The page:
A REGENERATION company has been cleared of maladministration following an investigation by Government officials.

But a politician who instigated the probe said last night that it confirmed his fears over "incompetence and a failure to observe normal standards of conduct".

Stockton North MP Frank Cook wrote to the Office of the Deputy Prime Minister with his concerns about the operations of the Tees Valley Regeneration (TVR) company.

Mr Cook raised questions over the appointment of board members, potential conflicts of interest and the awarding of contracts by the agency.

After receiving a reply from Lord Rooker, Minister for Regeneration and Regional Development, Mr Cook said last night: "The response to my key questions could not be clearer."

The letter says the investigation has shown there was not a proper register of board members' interests, and that appointments to the board were not made in accordance with proper principles.

It also reveals that the engagement of a company, headed by a board member, to provide recruitment services to Tees Valley Regeneration, was not made through the normal tender process.

Bosses at TVR described the failings as "a few housekeeping areas that need to be attended to" but said they were to be expected in such an un-tested venture, which was established in 2002.

Mr Cook said: "The Minister does say that a review carried out by the regional development agency One NorthEast and the inquiries from his own officials found no evidence of impropriety.

"But what his findings do illustrate is that there has been a significant degree of incompetence in the running of TVR up to this point - and I believe those responsible for that situation should be called to account."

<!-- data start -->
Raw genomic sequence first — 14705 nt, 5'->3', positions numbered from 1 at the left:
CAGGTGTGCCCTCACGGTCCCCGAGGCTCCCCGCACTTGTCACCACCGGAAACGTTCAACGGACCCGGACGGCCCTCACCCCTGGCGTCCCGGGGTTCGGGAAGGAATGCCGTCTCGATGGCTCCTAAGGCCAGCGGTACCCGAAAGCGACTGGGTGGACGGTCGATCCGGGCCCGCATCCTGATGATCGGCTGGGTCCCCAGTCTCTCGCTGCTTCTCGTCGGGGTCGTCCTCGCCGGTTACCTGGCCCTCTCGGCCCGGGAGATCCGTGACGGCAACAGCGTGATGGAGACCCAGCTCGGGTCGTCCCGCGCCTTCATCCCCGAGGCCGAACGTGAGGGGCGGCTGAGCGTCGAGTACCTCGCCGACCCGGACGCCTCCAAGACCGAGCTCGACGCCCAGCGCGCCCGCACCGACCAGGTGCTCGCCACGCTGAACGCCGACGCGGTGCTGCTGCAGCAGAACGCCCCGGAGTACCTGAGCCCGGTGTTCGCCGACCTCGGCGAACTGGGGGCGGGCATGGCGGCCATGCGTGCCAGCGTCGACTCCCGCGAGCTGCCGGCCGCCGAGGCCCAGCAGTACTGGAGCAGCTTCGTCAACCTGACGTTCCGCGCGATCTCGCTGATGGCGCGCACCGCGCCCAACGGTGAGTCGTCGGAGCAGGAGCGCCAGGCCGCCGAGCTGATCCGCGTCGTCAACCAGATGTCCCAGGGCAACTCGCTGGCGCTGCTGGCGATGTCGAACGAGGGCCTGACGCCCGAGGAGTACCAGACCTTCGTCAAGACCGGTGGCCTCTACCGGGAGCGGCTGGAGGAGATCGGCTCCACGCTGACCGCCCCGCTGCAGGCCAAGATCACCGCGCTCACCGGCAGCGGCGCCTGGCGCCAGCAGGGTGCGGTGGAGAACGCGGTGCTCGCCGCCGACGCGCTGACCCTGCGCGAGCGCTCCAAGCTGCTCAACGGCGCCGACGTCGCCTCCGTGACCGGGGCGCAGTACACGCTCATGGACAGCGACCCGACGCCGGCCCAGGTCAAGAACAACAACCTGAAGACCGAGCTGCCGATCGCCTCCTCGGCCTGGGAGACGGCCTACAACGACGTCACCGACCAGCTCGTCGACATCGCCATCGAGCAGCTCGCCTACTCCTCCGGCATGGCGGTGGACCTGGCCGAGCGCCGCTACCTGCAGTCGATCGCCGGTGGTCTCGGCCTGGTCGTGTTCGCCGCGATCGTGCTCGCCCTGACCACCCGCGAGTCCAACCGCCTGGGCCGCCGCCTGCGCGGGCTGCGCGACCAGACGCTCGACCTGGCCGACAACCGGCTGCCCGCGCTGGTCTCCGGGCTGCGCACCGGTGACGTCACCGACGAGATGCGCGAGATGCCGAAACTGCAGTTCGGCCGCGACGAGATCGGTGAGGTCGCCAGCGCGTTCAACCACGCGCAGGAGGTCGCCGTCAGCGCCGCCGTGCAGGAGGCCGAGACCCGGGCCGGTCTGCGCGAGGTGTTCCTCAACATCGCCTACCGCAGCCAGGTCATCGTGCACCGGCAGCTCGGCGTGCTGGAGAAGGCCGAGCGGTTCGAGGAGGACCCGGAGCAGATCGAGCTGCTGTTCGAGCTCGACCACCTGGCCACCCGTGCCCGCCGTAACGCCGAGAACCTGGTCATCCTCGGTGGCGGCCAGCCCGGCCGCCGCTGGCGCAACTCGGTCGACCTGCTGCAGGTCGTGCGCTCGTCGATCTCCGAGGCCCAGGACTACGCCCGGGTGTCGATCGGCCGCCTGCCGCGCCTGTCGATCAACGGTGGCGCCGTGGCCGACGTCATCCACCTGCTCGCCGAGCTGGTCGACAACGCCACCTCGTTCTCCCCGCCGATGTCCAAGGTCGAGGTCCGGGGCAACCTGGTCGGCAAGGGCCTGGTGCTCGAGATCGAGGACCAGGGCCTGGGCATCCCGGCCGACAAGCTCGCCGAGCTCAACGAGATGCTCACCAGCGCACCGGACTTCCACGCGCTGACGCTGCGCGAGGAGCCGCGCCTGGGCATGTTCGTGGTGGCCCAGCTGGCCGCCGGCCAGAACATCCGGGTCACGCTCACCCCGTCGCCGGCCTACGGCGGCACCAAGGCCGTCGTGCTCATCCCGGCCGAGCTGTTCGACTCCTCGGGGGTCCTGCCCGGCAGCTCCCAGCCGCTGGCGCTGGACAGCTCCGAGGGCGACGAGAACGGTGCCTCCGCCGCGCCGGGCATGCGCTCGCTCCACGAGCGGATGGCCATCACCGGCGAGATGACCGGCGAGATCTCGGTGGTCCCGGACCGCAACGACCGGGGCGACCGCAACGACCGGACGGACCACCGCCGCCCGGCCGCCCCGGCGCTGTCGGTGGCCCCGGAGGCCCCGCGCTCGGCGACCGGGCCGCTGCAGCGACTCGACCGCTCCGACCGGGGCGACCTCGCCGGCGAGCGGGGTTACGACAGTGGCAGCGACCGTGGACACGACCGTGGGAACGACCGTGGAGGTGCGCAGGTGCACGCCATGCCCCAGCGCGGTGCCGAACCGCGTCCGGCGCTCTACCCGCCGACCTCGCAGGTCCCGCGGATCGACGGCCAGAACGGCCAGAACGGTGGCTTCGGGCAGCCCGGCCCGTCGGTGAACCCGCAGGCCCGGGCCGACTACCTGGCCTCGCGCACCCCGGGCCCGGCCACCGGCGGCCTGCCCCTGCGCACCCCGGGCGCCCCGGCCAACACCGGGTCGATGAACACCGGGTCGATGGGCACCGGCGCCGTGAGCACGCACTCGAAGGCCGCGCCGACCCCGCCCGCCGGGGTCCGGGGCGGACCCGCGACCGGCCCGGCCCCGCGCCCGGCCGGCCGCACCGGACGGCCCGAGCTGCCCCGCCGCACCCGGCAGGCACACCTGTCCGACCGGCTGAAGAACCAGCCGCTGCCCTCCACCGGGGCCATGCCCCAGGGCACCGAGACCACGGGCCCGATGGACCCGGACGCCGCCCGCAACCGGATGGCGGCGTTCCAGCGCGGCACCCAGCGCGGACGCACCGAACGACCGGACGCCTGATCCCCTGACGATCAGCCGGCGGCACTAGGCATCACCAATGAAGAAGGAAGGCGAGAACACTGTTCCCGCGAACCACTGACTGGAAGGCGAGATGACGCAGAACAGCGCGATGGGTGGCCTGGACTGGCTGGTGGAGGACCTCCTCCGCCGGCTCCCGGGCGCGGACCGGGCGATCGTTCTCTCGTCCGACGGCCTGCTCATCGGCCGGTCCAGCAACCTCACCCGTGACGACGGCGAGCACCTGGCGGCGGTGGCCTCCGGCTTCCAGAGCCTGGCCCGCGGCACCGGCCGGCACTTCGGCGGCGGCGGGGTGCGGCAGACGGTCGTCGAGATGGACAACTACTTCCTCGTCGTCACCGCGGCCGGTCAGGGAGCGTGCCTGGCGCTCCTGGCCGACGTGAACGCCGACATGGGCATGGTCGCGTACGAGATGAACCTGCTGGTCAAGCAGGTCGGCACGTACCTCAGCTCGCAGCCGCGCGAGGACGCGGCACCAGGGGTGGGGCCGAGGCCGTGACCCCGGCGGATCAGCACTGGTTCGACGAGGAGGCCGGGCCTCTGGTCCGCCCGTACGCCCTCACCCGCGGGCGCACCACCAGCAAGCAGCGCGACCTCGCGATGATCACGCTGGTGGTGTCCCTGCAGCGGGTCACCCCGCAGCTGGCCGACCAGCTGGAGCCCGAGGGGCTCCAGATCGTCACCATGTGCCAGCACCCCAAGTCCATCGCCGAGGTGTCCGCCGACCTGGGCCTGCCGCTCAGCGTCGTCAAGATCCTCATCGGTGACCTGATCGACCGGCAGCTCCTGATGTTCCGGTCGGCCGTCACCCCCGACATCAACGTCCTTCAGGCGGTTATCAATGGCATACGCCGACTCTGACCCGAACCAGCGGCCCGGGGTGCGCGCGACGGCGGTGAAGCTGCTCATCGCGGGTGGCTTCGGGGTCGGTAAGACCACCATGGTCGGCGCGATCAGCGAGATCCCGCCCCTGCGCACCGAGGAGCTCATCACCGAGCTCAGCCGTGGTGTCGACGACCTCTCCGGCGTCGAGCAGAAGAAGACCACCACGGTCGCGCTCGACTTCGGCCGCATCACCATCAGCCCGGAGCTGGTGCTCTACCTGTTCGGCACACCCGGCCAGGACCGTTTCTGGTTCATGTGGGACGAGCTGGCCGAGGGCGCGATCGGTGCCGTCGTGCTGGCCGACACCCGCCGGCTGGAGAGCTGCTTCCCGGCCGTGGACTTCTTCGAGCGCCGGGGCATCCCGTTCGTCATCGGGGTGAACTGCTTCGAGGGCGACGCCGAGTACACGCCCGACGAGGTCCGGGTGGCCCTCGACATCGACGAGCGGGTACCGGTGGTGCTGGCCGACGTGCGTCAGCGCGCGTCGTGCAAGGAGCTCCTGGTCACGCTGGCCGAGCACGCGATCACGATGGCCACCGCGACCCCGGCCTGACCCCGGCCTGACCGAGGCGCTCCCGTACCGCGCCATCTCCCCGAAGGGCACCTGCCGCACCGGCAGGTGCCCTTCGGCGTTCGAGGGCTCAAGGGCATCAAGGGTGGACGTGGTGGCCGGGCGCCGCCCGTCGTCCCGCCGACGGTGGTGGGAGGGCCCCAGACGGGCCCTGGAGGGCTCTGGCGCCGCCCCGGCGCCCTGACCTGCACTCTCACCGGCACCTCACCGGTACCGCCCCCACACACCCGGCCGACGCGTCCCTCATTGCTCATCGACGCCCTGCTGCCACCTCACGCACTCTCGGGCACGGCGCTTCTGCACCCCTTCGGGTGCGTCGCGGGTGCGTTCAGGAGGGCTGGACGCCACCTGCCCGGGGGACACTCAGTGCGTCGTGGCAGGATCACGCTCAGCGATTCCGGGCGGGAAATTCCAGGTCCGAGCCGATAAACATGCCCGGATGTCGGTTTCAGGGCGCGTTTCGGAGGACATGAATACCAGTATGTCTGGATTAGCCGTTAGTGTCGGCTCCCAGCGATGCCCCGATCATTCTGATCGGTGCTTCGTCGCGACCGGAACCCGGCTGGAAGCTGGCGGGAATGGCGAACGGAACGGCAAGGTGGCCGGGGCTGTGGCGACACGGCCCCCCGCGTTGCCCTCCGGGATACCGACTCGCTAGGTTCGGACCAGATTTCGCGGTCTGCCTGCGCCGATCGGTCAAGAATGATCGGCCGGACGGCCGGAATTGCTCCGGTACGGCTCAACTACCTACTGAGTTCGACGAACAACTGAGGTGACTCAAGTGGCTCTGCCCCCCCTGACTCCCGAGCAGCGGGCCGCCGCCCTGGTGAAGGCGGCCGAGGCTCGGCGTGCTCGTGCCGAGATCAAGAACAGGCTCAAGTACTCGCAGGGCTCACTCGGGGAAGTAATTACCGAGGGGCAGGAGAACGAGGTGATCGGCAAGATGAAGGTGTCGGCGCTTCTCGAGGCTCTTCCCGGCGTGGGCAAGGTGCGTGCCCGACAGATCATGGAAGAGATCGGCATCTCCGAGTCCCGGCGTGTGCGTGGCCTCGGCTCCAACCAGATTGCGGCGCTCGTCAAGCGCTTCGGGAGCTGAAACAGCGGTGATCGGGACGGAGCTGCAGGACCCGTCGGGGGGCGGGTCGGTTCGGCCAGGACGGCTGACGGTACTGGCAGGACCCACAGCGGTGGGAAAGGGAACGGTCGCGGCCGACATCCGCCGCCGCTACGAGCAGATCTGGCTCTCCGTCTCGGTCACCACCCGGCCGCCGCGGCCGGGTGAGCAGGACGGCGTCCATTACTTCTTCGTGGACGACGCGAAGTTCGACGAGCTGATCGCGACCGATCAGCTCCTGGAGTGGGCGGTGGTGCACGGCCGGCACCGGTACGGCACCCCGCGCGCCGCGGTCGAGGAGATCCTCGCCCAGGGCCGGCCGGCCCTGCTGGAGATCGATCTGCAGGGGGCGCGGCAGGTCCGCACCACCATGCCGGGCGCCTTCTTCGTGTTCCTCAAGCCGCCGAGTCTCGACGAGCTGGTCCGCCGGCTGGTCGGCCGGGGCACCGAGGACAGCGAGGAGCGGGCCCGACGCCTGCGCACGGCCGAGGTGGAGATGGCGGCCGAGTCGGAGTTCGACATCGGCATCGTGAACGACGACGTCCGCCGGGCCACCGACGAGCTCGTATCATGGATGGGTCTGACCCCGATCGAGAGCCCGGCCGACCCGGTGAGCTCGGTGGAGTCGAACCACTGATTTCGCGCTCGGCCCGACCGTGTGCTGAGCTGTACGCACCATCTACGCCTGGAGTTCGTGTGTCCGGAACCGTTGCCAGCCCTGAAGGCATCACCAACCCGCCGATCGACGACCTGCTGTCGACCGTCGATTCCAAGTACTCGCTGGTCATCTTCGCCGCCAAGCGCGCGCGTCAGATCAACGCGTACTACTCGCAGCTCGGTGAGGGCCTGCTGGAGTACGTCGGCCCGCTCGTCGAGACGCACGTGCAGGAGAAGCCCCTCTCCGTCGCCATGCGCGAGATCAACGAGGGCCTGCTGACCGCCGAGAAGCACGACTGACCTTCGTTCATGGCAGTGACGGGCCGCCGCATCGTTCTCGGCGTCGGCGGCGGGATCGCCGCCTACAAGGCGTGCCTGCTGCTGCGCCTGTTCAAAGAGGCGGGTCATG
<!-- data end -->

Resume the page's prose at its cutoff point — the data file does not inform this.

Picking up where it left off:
Mr Cook called for a register of members' interests to be made public, along with minutes and agendas of board meetings, which he has demanded but never been shown.

A spokesman for One NorthEast said it was content the problems highlighted by its governance review of TVR were being addressed.

Acting chairman of TVR, Graham Roberts, said: "We fall between two stools - we are not a local authority and not exactly like a PLC although we do try to behave much more like that - and it is probably not very surprising there are one or two teething problems.

"There are some shortcomings we will hold our hands up to, but they are being attended to. We spend public money so we don't have a problem with being closely watched."

Mr Roberts said TVR should be judged on the success of its five core projects.

They are the development of Middlehaven in Middlesborough, the North Shore site in Stockton, Victoria Harbour in Hartlepool, the Central Park site in Darlington, and the business, hotel and leisure development at the 250-acre site at Durham Tees Valley Airport.